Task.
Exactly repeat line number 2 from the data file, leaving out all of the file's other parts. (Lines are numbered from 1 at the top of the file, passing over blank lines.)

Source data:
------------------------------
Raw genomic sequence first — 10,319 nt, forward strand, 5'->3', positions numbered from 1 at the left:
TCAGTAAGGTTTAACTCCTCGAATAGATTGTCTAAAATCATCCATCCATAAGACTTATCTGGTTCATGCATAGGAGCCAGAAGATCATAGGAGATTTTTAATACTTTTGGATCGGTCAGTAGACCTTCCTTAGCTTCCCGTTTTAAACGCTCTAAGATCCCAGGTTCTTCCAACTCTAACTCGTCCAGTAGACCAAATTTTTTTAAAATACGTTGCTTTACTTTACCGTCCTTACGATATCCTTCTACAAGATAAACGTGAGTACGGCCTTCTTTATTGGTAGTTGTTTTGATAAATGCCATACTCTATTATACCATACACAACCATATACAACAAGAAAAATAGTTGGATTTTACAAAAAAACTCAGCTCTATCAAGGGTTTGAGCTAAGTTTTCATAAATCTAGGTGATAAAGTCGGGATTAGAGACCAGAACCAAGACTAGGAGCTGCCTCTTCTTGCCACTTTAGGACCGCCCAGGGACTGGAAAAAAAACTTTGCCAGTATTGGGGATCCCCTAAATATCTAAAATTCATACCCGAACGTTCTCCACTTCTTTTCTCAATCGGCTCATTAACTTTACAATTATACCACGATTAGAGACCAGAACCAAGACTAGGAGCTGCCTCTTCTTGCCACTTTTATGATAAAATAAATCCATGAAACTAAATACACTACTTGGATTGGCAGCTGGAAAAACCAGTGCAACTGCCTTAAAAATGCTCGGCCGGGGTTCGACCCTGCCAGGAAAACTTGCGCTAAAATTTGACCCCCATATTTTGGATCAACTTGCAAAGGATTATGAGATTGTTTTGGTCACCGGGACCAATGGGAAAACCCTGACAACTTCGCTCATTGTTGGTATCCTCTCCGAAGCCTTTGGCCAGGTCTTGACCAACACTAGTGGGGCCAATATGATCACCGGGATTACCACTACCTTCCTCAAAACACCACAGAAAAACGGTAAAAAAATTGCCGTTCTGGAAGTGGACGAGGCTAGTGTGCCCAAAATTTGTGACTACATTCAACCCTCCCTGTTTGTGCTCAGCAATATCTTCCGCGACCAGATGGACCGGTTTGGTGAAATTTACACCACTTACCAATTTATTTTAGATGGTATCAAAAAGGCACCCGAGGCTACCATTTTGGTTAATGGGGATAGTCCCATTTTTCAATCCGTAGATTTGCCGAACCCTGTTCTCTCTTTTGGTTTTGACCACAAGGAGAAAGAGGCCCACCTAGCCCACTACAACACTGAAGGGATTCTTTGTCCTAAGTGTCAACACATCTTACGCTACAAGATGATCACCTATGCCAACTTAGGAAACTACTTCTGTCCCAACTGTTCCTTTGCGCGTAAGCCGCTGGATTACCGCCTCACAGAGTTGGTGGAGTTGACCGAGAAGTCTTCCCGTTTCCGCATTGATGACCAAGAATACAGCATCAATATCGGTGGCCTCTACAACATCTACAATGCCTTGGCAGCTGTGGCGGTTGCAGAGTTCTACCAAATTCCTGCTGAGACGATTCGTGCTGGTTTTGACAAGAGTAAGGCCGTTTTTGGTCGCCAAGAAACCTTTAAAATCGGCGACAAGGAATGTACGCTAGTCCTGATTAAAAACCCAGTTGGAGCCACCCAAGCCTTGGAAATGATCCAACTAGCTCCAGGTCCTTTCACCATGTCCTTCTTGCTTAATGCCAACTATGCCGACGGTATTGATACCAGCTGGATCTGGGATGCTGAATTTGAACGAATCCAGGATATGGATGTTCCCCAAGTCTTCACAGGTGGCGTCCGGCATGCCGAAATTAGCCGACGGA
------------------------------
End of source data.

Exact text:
TCAGTAAGGTTTAACTCCTCGAATAGATTGTCTAAAATCATCCATCCATAAGACTTATCTGGTTCATGCATAGGAGCCAGAAGATCATAGGAGATTTTTAATACTTTTGGATCGGTCAGTAGACCTTCCTTAGCTTCCCGTTTTAAACGCTCTAAGATCCCAGGTTCTTCCAACTCTAACTCGTCCAGTAGACCAAATTTTTTTAAAATACGTTGCTTTACTTTACCGTCCTTACGATATCCTTCTACAAGATAAACGTGAGTACGGCCTTCTTTATTGGTAGTTGTTTTGATAAATGCCATACTCTATTATACCATACACAACCATATACAACAAGAAAAATAGTTGGATTTTACAAAAAAACTCAGCTCTATCAAGGGTTTGAGCTAAGTTTTCATAAATCTAGGTGATAAAGTCGGGATTAGAGACCAGAACCAAGACTAGGAGCTGCCTCTTCTTGCCACTTTAGGACCGCCCAGGGACTGGAAAAAAAACTTTGCCAGTATTGGGGATCCCCTAAATATCTAAAATTCATACCCGAACGTTCTCCACTTCTTTTCTCAATCGGCTCATTAACTTTACAATTATACCACGATTAGAGACCAGAACCAAGACTAGGAGCTGCCTCTTCTTGCCACTTTTATGATAAAATAAATCCATGAAACTAAATACACTACTTGGATTGGCAGCTGGAAAAACCAGTGCAACTGCCTTAAAAATGCTCGGCCGGGGTTCGACCCTGCCAGGAAAACTTGCGCTAAAATTTGACCCCCATATTTTGGATCAACTTGCAAAGGATTATGAGATTGTTTTGGTCACCGGGACCAATGGGAAAACCCTGACAACTTCGCTCATTGTTGGTATCCTCTCCGAAGCCTTTGGCCAGGTCTTGACCAACACTAGTGGGGCCAATATGATCACCGGGATTACCACTACCTTCCTCAAAACACCACAGAAAAACGGTAAAAAAATTGCCGTTCTGGAAGTGGACGAGGCTAGTGTGCCCAAAATTTGTGACTACATTCAACCCTCCCTGTTTGTGCTCAGCAATATCTTCCGCGACCAGATGGACCGGTTTGGTGAAATTTACACCACTTACCAATTTATTTTAGATGGTATCAAAAAGGCACCCGAGGCTACCATTTTGGTTAATGGGGATAGTCCCATTTTTCAATCCGTAGATTTGCCGAACCCTGTTCTCTCTTTTGGTTTTGACCACAAGGAGAAAGAGGCCCACCTAGCCCACTACAACACTGAAGGGATTCTTTGTCCTAAGTGTCAACACATCTTACGCTACAAGATGATCACCTATGCCAACTTAGGAAACTACTTCTGTCCCAACTGTTCCTTTGCGCGTAAGCCGCTGGATTACCGCCTCACAGAGTTGGTGGAGTTGACCGAGAAGTCTTCCCGTTTCCGCATTGATGACCAAGAATACAGCATCAATATCGGTGGCCTCTACAACATCTACAATGCCTTGGCAGCTGTGGCGGTTGCAGAGTTCTACCAAATTCCTGCTGAGACGATTCGTGCTGGTTTTGACAAGAGTAAGGCCGTTTTTGGTCGCCAAGAAACCTTTAAAATCGGCGACAAGGAATGTACGCTAGTCCTGATTAAAAACCCAGTTGGAGCCACCCAAGCCTTGGAAATGATCCAACTAGCTCCAGGTCCTTTCACCATGTCCTTCTTGCTTAATGCCAACTATGCCGACGGTATTGATACCAGCTGGATCTGGGATGCTGAATTTGAACGAATCCAGGATATGGATGTTCCCCAAGTCTTCACAGGTGGCGTCCGGCATGCCGAAATTAGCCGACGGA